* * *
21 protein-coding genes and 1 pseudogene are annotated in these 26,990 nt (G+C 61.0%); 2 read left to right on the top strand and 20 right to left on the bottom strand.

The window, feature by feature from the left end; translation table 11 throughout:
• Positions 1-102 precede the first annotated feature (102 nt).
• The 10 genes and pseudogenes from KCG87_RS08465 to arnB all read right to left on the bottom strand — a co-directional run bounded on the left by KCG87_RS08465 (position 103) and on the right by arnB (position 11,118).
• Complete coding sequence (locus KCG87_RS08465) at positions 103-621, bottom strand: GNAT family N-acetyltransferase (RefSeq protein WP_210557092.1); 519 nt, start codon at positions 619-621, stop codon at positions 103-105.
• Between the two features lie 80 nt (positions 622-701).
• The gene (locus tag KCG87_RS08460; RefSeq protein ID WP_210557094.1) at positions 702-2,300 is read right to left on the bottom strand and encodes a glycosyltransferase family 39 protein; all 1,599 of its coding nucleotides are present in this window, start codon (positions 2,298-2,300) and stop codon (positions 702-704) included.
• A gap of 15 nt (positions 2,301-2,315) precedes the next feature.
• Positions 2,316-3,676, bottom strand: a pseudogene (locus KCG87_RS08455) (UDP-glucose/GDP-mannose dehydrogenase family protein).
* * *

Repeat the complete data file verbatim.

21 protein-coding genes and 1 pseudogene are annotated in these 26,990 nt (G+C 61.0%); 2 read left to right on the top strand and 20 right to left on the bottom strand.

The window, feature by feature from the left end; translation table 11 throughout:
• Positions 1-102 precede the first annotated feature (102 nt).
• The 10 genes and pseudogenes from KCG87_RS08465 to arnB all read right to left on the bottom strand — a co-directional run bounded on the left by KCG87_RS08465 (position 103) and on the right by arnB (position 11,118).
• Complete coding sequence (locus KCG87_RS08465) at positions 103-621, bottom strand: GNAT family N-acetyltransferase (RefSeq protein WP_210557092.1); 519 nt, start codon at positions 619-621, stop codon at positions 103-105.
• Between the two features lie 80 nt (positions 622-701).
• The gene (locus tag KCG87_RS08460; RefSeq protein ID WP_210557094.1) at positions 702-2,300 is read right to left on the bottom strand and encodes a glycosyltransferase family 39 protein; all 1,599 of its coding nucleotides are present in this window, start codon (positions 2,298-2,300) and stop codon (positions 702-704) included.
• A gap of 15 nt (positions 2,301-2,315) precedes the next feature.
• Positions 2,316-3,676, bottom strand: a pseudogene (locus KCG87_RS08455) (UDP-glucose/GDP-mannose dehydrogenase family protein).